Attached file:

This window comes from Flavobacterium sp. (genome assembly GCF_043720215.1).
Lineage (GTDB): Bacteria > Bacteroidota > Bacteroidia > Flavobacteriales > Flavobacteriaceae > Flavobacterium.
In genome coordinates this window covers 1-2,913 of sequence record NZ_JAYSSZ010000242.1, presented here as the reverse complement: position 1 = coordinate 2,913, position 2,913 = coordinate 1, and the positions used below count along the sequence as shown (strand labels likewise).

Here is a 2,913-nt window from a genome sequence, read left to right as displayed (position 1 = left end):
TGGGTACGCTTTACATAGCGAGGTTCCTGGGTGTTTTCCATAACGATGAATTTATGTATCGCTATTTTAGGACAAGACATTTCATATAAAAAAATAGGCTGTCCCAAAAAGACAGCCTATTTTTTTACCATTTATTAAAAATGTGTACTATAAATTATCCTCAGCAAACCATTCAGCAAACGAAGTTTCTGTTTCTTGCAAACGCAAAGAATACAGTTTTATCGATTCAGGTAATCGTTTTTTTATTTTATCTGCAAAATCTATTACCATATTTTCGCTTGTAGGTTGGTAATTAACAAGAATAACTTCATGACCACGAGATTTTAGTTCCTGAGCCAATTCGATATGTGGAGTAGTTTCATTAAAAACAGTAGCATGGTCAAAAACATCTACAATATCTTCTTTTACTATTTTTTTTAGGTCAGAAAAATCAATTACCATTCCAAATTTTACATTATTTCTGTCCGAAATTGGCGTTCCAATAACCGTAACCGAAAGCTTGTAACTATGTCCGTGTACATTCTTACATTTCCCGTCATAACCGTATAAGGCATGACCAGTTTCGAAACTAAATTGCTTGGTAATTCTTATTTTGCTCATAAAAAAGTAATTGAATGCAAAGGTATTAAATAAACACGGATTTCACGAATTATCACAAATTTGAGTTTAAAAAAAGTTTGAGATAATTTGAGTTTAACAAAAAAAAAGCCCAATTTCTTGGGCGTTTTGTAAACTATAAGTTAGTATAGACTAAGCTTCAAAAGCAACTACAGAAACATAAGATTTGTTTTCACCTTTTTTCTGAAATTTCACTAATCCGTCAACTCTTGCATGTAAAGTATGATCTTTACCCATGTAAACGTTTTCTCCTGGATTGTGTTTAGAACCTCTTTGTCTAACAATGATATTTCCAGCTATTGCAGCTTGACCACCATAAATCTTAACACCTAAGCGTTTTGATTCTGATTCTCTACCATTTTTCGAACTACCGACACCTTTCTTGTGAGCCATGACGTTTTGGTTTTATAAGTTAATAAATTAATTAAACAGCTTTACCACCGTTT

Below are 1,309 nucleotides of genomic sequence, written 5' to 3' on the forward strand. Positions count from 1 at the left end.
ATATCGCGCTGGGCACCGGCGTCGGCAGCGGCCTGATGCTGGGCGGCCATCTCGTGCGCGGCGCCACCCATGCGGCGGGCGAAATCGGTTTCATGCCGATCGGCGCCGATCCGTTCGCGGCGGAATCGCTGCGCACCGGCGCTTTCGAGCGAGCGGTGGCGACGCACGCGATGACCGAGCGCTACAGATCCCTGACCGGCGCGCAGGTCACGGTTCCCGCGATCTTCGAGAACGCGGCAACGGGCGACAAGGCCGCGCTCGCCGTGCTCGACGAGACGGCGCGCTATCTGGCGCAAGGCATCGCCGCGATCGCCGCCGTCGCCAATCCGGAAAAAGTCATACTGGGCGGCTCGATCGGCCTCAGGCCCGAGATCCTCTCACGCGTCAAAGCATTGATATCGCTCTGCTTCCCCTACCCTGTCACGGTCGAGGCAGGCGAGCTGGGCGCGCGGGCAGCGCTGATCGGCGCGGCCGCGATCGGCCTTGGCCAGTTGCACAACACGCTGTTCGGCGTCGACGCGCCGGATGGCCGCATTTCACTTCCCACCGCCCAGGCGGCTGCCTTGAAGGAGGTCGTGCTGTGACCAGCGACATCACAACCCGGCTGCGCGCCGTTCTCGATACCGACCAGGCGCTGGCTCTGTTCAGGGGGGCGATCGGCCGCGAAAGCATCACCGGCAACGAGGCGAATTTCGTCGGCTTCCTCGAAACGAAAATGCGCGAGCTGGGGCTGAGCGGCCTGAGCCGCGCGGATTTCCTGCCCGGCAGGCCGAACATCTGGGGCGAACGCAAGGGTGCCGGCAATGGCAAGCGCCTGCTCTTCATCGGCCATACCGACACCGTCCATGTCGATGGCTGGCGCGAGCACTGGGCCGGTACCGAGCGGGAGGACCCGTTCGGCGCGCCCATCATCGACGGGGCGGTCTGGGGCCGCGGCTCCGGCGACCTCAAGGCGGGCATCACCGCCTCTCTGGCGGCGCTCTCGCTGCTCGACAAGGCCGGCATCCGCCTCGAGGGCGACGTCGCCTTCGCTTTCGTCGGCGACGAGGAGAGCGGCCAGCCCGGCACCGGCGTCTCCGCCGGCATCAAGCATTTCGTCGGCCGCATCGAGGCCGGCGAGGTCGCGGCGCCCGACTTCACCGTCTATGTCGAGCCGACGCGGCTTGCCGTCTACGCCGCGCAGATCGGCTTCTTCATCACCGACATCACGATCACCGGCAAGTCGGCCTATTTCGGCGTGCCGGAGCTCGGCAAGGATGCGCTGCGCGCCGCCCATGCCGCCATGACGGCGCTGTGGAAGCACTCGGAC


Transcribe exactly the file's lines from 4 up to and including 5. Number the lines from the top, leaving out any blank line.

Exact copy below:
Here is a 2,913-nt window from a genome sequence, read left to right as displayed (position 1 = left end):
TGGGTACGCTTTACATAGCGAGGTTCCTGGGTGTTTTCCATAACGATGAATTTATGTATCGCTATTTTAGGACAAGACATTTCATATAAAAAAATAGGCTGTCCCAAAAAGACAGCCTATTTTTTTACCATTTATTAAAAATGTGTACTATAAATTATCCTCAGCAAACCATTCAGCAAACGAAGTTTCTGTTTCTTGCAAACGCAAAGAATACAGTTTTATCGATTCAGGTAATCGTTTTTTTATTTTATCTGCAAAATCTATTACCATATTTTCGCTTGTAGGTTGGTAATTAACAAGAATAACTTCATGACCACGAGATTTTAGTTCCTGAGCCAATTCGATATGTGGAGTAGTTTCATTAAAAACAGTAGCATGGTCAAAAACATCTACAATATCTTCTTTTACTATTTTTTTTAGGTCAGAAAAATCAATTACCATTCCAAATTTTACATTATTTCTGTCCGAAATTGGCGTTCCAATAACCGTAACCGAAAGCTTGTAACTATGTCCGTGTACATTCTTACATTTCCCGTCATAACCGTATAAGGCATGACCAGTTTCGAAACTAAATTGCTTGGTAATTCTTATTTTGCTCATAAAAAAGTAATTGAATGCAAAGGTATTAAATAAACACGGATTTCACGAATTATCACAAATTTGAGTTTAAAAAAAGTTTGAGATAATTTGAGTTTAACAAAAAAAAAGCCCAATTTCTTGGGCGTTTTGTAAACTATAAGTTAGTATAGACTAAGCTTCAAAAGCAACTACAGAAACATAAGATTTGTTTTCACCTTTTTTCTGAAATTTCACTAATCCGTCAACTCTTGCATGTAAAGTATGATCTTTACCCATGTAAACGTTTTCTCCTGGATTGTGTTTAGAACCTCTTTGTCTAACAATGATATTTCCAGCTATTGCAGCTTGACCACCATAAATCTTAACACCTAAGCGTTTTGATTCTGATTCTCTACCATTTTTCGAACTACCGACACCTTTCTTGTGAGCCATGACGTTTTGGTTTTATAAGTTAATAAATTAATTAAACAGCTTTACCACCGTTT